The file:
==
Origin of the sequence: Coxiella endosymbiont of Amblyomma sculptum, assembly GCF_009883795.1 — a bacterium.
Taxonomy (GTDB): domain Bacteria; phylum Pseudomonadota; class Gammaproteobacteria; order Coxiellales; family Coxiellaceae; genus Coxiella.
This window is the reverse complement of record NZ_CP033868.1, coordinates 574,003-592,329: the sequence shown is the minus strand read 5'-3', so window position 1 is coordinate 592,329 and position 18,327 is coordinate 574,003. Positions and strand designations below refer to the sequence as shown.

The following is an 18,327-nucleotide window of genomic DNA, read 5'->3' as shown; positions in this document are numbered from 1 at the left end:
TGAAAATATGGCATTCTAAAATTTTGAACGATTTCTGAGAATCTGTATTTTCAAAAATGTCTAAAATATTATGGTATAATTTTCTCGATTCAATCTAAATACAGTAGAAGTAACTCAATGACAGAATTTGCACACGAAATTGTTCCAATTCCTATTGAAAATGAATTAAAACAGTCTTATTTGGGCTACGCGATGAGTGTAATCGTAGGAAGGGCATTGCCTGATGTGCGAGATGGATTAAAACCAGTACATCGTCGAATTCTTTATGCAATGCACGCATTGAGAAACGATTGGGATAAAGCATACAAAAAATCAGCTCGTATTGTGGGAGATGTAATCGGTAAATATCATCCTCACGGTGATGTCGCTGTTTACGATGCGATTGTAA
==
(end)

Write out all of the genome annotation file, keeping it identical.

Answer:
Origin of the sequence: Coxiella endosymbiont of Amblyomma sculptum, assembly GCF_009883795.1 — a bacterium.
Taxonomy (GTDB): domain Bacteria; phylum Pseudomonadota; class Gammaproteobacteria; order Coxiellales; family Coxiellaceae; genus Coxiella.
This window is the reverse complement of record NZ_CP033868.1, coordinates 574,003-592,329: the sequence shown is the minus strand read 5'-3', so window position 1 is coordinate 592,329 and position 18,327 is coordinate 574,003. Positions and strand designations below refer to the sequence as shown.

The following is an 18,327-nucleotide window of genomic DNA, read 5'->3' as shown; positions in this document are numbered from 1 at the left end:
TGAAAATATGGCATTCTAAAATTTTGAACGATTTCTGAGAATCTGTATTTTCAAAAATGTCTAAAATATTATGGTATAATTTTCTCGATTCAATCTAAATACAGTAGAAGTAACTCAATGACAGAATTTGCACACGAAATTGTTCCAATTCCTATTGAAAATGAATTAAAACAGTCTTATTTGGGCTACGCGATGAGTGTAATCGTAGGAAGGGCATTGCCTGATGTGCGAGATGGATTAAAACCAGTACATCGTCGAATTCTTTATGCAATGCACGCATTGAGAAACGATTGGGATAAAGCATACAAAAAATCAGCTCGTATTGTGGGAGATGTAATCGGTAAATATCATCCTCACGGTGATGTCGCTGTTTACGATGCGATTGTAA